Monday, 27 May 2024
Monday, 27 May 2024

Plane sailing for WWII veteran Kate, 99, as she takes to skies for charity

A former World War II RAF plotter took the controls of a glider in the skies over Cornwall on a flight to raise money for Armed Forces charity Help for Heroes … just a week before her 100th birthday.

Kate Orchard, who lives in Camborne, Cornwall, took off from RNAS Culdrose, near Helston, on bank holiday Monday, with Seahawk Gliding Club, and, under instruction from the pilot, enjoyed a flawless flight.

She said: “It was a lovely trip. The team down there at Culdrose were absolutely brilliant. I really enjoyed the flight; I even took the controls at one point.

“I followed every instruction the pilot was giving me and I’m glad to say we didn’t end up in the sea somewhere,” she laughed.

Coverage of her daredevil fundraiser reached far and wide and, subsequently, she was inundated with cards, calls and gifts.

She explained: “I’ve had lots of telephone calls and the doorbell’s gone six or seven times. I’ve had lots of parcels and flowers, and even a nice big bottle of champagne and chocolates from the RAF in Melbourne, Australia. It’s ever so good of them.

“I’ve also had a card from the RAF here. Cards, champagne, cakes, chocolates … I’ve had so much. It’s wonderful. Thank you.”

Plane sailing for WWII veteran Kate, 99, as she takes to skies for charity

Kate was born into a large Anglo-Indian family of 13 brothers and sisters, with her father working as a chief telegraph inspector on the Indian railways.

In 1941 India created the Women’s Auxiliary Corps (India), recruiting women to help the war effort and 20-year-old Kate and two of her sisters volunteered. A year later she was working in the Air Defence Centre, Number 5 Filter Room, alongside both the RAF and the Indian Air Force, as a plotter/teller on 24-hour watches, plotting aircraft targets and sending signals to the air warning systems.

She rose to the rank of Warrant Officer First Class and became a trainer of new plotters. She also met her husband, Bill, during the war who was serving in India with the Royal Artillery before he was, later, sent to Burma. Having married in 1944, after the cessation of hostilities, in 1946, the couple moved to Bill’s home in Cornwall – Kate’s first visit to the ‘homeland’.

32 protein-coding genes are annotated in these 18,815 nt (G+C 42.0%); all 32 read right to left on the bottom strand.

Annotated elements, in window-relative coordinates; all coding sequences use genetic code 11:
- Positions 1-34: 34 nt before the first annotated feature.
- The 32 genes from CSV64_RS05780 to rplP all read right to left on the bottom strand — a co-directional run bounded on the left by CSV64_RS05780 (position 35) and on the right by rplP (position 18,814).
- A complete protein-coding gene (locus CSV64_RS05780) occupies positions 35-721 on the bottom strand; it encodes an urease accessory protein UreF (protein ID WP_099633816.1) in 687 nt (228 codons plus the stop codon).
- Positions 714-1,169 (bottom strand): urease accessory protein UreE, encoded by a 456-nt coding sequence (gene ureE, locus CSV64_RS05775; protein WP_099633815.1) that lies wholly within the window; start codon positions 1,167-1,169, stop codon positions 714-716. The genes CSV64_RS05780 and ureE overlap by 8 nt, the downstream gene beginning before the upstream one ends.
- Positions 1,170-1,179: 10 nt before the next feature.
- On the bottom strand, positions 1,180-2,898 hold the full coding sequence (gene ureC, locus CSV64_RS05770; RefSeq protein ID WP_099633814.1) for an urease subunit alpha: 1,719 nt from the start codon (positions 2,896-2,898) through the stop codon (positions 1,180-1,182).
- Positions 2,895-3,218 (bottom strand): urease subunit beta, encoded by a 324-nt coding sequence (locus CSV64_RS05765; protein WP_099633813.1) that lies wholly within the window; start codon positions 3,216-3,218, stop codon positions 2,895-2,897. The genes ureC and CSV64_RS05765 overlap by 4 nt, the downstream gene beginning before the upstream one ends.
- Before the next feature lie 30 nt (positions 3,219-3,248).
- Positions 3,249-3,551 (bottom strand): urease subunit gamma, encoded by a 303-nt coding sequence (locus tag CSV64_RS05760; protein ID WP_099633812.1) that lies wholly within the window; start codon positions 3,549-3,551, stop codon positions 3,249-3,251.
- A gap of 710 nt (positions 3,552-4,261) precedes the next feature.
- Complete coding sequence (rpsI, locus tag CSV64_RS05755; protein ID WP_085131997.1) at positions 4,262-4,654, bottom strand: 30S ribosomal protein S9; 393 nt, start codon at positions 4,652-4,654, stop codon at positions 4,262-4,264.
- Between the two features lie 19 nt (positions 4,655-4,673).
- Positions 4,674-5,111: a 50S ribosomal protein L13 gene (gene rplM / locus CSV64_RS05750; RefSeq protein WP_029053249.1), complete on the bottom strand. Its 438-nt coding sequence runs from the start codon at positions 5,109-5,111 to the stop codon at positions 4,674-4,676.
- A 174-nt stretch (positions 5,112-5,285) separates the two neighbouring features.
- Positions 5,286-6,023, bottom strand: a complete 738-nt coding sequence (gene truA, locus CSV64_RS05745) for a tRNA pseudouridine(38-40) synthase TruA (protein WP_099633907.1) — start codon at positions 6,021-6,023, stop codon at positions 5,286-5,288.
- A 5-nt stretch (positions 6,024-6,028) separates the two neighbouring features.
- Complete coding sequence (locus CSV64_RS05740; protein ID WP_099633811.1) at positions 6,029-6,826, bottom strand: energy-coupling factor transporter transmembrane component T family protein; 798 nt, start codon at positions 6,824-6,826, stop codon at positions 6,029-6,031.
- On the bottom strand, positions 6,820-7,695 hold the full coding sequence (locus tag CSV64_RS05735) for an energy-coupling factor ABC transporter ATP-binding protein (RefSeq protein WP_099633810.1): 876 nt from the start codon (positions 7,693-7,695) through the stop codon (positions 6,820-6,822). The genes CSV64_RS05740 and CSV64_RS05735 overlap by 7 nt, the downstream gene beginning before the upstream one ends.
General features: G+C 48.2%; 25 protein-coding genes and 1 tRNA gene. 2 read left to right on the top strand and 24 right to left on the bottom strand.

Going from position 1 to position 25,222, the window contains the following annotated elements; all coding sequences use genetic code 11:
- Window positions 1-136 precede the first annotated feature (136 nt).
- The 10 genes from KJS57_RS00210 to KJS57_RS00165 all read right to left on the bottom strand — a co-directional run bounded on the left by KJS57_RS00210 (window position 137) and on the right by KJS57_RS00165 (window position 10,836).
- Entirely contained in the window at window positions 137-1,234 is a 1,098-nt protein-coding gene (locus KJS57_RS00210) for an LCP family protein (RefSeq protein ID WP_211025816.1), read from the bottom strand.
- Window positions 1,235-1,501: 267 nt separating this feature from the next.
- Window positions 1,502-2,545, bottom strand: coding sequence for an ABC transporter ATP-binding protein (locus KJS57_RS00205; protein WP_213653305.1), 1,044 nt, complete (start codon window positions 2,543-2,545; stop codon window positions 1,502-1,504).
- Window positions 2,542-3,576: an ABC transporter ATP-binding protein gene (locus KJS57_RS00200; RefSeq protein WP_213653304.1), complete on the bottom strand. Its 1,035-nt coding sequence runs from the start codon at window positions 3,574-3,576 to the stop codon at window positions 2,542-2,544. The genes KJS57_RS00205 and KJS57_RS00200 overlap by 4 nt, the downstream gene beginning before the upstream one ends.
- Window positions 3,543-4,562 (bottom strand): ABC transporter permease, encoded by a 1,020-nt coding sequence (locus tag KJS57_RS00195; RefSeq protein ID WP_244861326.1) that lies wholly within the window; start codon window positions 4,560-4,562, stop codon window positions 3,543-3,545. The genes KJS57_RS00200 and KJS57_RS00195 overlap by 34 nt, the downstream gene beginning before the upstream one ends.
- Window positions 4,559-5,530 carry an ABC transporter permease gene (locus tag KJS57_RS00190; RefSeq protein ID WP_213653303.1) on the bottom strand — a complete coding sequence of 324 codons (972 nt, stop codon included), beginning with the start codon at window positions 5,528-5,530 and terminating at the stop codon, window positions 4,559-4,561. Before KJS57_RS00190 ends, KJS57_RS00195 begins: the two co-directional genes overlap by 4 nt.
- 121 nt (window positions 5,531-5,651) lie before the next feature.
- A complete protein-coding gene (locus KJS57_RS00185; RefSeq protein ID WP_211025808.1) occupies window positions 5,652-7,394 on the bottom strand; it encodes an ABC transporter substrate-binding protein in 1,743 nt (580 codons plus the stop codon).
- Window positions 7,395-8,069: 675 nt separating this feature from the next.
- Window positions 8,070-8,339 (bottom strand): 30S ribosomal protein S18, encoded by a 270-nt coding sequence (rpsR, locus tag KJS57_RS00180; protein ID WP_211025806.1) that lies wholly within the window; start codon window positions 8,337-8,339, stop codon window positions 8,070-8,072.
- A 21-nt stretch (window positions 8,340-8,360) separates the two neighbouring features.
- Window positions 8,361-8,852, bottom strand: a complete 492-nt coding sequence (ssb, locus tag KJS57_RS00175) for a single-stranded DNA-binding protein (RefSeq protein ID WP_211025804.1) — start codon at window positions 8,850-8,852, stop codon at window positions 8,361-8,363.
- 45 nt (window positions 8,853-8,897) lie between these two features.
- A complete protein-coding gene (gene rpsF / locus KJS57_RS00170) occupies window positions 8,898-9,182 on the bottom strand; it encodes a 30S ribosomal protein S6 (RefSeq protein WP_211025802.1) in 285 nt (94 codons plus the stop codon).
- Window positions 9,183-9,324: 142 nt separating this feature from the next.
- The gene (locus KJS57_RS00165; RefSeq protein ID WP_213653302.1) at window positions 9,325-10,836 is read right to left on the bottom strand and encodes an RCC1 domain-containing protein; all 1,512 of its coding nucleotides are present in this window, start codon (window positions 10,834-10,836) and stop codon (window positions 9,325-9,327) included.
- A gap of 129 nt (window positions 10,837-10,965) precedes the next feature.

She wears proudly her 1939-45 Service and India Service Medals when attending VE Day and VJ Day Remembrance Day services and was present at Bentley Priory in 2015 for the Battle of Britain 75th anniversary commemorations.

She was also invited to attend the annual Battle of Britain Sunday service, at Westminster Abbey, which was also attended by the Duke and Duchess of Cornwall, the Prime Minister and many other dignitaries. Indeed, she enjoyed a friendly chat with their Royal Highnesses at a reception following the event.

And, in recognition of her past service to the UK (Overseas) in the second world war, as one of the WAAF personnel manning and operating the Dowding System, she was made a Veteran Member of the Association of Royal Airforce Fighter Control Officers.

Explaining why she chose to raise money specifically for the Armed Forces charity, she added: “I’m so glad I chose Help for Heroes. It’s the most deserving cause. They sacrificed a lot for us. I believe passionately that it’s very important that all ex-military personnel are looked after, especially those unfortunate enough to have physical or psychological injuries.”

Help for Heroes’ Area Fundraising Manager, Rhys Edwards, said:

“Kate is such a lovely, wonderful lady and our thanks go out to her for her fundraising efforts. It was great to see the shots of her inside the cockpit, clearly loving every minute of the flight. I hope she reaches the same heights of pleasure on her 100th birthday next week. Happy birthday, Kate, from the whole nation.”

Help for Heroes believes those who serve our country deserve support when they’re wounded. Every day, men and women have to leave their careers in the Armed Forces as a result of physical or psychological wounds. The Charity helps them, and their families, to recover and get on with their lives. It has already supported more than 26,500 people and won’t stop until every wounded veteran gets the support they deserve.

n To donate to Kate’s efforts and help support veterans, visit For further information on Help for Heroes, or to get support, visit


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